Guardian’s Tim Gentry outlines ‘first-party data ambitions’ of Pangaea programmatic alliance
First-party data ambitions are at the heart of Pangaea – an alliance between premium publishers to scale their programmatic trading – not a desire to compete with Facebook and Google on ad revenue, according to the the Guardian’s global revenue director Tim Gentry.
Speaking to The Drum at the Digital Trading Awards judging last week, Gentry said the alliance between the Guardian, the Financial Times, CNN International, the Economist and Reuters signals a critical point in the scaling of premium programmatic environments in which advertisers can feel assured of brand safety.
“We have come together to leverage the amazing scale and data and quality of environments," he said. "The World Federation of Advertisers last year reported that 80 per cent advertisers were concerned where their ads were appearing and what Pangaea can offer with the brands that are members and founders is incredible trust.”
Following the Pangaea announcement, reports began circulating that the move had been triggered by a need for premium publishers to pool inventory and data in order to provide the scale necessary to render programmatic trading a success and compete with the likes of Facebook and Google for ad revenue, particularly in the US.
Gentry played down the notion that the alliance was driven by a desire to combat this, and added that it was not a central part of the planning process. “Competing with Facebook and Google was not part of the key strategy of Pangaea; it is much more about operating in a space in which currently no one else operates, which is the quality and the efficacy and trust of publisher brands that represent Pangaea, and being able to deliver it at significant scale globally.
"It has been important for us to do that as an alliance as that has helped us unlock the power of our first party data which gives us a view of the user which is really quite unparalleled,” he added.
However, given the current dominance the likes of Google and Facebook have in media plans, premium publishers are not getting the share of the media plan which they deserve, according to Rubicon general manager, international, Jay Stevens.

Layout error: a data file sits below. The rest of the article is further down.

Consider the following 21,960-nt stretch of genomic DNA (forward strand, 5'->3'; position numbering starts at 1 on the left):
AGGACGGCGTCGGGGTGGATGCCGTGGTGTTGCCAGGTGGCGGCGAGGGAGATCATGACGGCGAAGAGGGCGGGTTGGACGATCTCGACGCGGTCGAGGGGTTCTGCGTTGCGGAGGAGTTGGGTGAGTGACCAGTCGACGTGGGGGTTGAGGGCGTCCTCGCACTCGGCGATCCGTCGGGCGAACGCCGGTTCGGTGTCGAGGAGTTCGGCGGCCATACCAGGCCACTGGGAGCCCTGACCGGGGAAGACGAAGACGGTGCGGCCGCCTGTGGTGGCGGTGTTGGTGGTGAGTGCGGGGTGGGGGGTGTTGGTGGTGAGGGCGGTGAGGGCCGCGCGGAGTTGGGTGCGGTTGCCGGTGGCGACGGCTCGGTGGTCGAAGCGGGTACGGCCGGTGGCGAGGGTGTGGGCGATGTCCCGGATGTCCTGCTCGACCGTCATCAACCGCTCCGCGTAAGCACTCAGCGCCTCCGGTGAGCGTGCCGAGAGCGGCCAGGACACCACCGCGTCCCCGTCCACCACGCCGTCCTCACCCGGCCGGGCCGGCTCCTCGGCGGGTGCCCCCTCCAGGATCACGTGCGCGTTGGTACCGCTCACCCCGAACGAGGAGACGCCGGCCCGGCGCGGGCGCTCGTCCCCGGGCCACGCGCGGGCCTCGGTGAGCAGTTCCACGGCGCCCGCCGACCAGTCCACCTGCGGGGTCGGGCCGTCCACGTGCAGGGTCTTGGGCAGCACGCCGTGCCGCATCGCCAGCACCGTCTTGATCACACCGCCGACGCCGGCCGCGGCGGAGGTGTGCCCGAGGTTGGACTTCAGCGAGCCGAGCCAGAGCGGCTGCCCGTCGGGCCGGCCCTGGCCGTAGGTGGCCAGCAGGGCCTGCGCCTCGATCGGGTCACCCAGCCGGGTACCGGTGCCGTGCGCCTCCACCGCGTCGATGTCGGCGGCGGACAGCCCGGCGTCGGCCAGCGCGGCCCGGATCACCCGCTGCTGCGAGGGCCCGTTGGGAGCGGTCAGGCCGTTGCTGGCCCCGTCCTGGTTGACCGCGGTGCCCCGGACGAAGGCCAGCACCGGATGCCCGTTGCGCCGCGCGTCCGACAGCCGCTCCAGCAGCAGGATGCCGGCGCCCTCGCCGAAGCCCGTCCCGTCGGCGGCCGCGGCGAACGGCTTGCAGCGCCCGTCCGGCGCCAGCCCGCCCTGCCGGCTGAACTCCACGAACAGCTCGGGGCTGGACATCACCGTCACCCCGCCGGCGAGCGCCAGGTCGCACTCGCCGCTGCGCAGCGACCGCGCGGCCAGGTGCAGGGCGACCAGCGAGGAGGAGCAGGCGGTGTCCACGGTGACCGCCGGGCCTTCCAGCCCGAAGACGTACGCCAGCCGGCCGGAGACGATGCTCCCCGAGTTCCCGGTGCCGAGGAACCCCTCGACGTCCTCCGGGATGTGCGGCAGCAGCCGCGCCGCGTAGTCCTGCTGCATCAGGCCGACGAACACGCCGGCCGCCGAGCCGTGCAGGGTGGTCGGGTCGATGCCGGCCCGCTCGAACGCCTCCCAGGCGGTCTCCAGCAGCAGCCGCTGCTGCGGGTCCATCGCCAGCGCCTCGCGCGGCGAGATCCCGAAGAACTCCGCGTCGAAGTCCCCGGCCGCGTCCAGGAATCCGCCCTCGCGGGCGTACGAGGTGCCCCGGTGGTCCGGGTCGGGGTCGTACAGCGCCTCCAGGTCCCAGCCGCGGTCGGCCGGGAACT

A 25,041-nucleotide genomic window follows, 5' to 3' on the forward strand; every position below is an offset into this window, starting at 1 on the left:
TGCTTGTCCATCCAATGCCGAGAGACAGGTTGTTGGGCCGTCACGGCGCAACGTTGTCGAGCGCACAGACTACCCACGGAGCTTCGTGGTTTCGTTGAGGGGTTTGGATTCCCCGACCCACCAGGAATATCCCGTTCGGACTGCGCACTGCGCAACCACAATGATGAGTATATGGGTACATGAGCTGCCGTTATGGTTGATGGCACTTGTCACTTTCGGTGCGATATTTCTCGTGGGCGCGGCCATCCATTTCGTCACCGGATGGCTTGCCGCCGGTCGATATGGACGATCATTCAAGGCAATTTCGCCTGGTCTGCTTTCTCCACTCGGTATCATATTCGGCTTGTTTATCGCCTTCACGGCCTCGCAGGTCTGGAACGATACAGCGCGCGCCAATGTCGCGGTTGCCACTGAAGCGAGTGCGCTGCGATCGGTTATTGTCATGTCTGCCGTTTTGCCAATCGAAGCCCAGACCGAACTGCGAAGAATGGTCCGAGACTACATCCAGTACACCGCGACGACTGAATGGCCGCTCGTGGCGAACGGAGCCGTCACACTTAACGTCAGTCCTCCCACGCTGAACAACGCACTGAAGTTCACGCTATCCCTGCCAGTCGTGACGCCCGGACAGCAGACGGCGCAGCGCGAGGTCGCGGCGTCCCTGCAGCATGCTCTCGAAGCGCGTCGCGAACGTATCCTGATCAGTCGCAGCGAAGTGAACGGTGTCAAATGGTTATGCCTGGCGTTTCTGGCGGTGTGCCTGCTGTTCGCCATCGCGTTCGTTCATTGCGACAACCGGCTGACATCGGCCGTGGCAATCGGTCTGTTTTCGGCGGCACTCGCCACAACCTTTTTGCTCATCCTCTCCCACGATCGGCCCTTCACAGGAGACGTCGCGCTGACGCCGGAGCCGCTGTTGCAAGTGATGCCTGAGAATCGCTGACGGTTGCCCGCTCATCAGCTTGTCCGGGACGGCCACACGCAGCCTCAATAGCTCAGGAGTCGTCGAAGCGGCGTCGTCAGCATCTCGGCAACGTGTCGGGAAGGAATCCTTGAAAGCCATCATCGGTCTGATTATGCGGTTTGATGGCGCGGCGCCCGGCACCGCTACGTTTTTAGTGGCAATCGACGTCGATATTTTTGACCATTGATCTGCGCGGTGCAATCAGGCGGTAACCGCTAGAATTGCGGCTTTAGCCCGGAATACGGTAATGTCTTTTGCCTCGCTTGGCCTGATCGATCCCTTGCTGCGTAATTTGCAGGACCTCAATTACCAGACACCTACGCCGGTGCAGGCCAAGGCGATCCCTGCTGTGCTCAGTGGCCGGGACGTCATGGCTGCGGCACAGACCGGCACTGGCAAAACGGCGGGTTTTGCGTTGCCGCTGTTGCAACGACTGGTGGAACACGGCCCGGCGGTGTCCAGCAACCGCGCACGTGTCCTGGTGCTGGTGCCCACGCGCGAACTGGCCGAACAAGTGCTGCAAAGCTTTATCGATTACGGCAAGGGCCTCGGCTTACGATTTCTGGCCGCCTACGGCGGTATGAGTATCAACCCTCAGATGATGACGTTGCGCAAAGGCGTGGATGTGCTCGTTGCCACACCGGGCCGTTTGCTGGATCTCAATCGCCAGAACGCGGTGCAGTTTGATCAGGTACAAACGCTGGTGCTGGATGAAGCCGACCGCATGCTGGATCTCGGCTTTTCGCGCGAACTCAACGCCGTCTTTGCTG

Speaking to The Drum, Stevens said the top five sites – Google, Facebook, AOL, MSN, and Yahoo – between them dominate the bulk of media plans, leaving a far smaller percentage to the likes of premium publishers.
"Everyone else is clawing away for just a share of the pie," Stevens said. "A big reason for that is because brands can more easily reach the audiences they want, and Google and Facebook can overlay a tremendous amount of data. And Yahoo and AOL also have great data plays in how they execute, so that means it is more and more challenging to take the share of the media plan that is really deserved by a lot of these great titles. That’s the case in the US and it's even more concentrated elsewhere in the world including the UK.
"Pangaea is really a collaboration of data assets on top of the automation platform – which is Rubicon – together with the very broad global reach of 110 million unique users – these three things allow them [the publishers] to compete on a much more level playing field and take more share of the plan back," he said.
Pangaea has already begun trading, and had an “amazing first few days of response”, with campaigns running from a cross-section of sectors including airlines, distribution, technology, luxury, according to Gentry.
To hear the full interview watch the above video.
Rubicon powers five other programmatic cooperatives including a Danish, Czech, and Greek united exchanges and is on the cusp of announcing another in the coming months.
The Drum is running Media Slap, a conference on 23 April which looks at sustainable publishing models in the digital age. For more information visit the Media Slap website.